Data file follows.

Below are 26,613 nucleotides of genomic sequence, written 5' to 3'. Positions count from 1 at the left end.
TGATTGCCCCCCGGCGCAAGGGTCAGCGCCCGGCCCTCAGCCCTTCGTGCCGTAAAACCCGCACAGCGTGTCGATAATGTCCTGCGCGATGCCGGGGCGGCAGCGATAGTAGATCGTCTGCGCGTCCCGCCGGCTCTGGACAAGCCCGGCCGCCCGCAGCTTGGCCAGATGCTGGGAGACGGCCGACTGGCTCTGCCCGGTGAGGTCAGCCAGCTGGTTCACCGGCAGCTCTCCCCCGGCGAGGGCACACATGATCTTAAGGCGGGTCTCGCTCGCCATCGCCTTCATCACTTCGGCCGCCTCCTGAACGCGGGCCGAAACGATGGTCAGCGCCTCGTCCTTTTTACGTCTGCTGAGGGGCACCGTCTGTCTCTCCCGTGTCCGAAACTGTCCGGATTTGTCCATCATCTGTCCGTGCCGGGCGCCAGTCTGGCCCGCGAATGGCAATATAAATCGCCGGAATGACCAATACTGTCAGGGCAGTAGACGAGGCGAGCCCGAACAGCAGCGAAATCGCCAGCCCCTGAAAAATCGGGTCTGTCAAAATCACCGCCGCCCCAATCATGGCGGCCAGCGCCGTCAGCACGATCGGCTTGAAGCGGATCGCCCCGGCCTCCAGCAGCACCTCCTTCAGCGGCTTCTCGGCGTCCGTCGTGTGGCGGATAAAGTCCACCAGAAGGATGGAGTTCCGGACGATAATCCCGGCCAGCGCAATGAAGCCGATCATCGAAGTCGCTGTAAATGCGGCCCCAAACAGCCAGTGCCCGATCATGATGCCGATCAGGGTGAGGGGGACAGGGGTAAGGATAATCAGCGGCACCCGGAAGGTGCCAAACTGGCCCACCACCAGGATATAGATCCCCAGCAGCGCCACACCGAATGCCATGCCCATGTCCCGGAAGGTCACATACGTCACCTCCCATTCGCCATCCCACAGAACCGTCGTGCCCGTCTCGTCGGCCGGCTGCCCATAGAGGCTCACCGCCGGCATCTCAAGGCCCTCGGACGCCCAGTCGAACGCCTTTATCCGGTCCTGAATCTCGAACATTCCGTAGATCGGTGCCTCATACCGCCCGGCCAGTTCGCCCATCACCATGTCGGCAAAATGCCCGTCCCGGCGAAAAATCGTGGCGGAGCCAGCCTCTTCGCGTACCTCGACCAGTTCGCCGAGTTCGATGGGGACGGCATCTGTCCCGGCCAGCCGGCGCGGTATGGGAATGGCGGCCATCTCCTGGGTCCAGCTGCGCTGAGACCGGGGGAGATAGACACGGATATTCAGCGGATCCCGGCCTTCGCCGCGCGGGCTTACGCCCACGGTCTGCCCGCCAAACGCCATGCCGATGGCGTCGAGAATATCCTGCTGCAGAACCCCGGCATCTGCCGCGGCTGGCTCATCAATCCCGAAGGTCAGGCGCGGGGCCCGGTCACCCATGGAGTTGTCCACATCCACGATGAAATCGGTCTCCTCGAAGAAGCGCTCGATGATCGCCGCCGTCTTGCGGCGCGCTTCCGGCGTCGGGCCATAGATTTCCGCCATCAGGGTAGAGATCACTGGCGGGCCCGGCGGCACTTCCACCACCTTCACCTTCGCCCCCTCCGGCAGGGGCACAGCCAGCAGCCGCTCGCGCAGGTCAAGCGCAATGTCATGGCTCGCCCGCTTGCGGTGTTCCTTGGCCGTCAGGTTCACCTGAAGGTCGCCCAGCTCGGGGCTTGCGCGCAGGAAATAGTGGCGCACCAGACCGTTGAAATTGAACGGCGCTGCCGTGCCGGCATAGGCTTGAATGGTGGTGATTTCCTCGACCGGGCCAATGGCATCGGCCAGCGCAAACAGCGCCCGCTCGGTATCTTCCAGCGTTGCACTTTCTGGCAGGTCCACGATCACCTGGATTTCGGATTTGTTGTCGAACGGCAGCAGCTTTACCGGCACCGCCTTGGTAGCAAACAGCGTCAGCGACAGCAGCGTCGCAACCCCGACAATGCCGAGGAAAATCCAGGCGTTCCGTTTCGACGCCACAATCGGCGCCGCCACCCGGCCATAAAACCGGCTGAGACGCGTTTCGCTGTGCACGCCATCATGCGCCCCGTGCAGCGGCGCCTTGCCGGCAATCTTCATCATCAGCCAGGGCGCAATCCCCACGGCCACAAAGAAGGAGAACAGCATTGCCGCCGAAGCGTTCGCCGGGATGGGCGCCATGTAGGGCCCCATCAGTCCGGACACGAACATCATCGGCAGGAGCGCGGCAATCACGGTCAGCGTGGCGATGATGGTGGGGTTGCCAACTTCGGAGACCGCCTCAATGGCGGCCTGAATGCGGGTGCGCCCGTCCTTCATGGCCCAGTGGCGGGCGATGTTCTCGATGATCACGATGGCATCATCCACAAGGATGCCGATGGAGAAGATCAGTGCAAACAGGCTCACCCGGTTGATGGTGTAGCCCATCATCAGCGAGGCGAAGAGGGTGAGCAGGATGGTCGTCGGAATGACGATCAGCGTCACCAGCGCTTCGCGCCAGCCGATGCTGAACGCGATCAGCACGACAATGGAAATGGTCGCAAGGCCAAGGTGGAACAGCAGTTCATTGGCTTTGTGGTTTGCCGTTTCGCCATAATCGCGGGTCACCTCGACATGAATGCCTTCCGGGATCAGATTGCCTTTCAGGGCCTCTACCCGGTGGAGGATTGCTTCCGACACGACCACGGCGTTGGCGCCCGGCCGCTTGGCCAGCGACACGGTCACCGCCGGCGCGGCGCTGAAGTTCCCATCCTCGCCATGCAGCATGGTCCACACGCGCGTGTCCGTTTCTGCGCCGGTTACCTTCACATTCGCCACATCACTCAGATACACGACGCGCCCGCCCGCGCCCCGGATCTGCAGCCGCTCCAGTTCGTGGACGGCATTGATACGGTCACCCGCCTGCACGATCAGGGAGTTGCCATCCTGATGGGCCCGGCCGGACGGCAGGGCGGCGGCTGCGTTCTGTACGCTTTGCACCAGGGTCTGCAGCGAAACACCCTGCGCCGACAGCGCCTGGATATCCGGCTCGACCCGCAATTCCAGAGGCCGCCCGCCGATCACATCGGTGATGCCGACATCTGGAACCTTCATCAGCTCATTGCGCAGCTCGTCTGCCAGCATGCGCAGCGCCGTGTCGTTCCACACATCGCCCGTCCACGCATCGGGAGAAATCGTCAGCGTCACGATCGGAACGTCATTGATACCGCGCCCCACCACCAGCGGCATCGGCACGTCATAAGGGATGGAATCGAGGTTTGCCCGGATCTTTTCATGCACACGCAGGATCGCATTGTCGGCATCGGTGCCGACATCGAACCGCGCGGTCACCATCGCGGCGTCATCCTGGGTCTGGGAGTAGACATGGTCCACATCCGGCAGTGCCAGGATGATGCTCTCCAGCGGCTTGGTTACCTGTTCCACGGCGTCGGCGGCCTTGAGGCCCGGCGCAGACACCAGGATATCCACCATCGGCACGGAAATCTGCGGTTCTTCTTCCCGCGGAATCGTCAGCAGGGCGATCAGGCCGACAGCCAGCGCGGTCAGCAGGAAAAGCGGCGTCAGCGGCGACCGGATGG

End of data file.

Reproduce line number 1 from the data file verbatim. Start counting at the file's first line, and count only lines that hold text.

Below are 26,613 nucleotides of genomic sequence, written 5' to 3'. Positions count from 1 at the left end.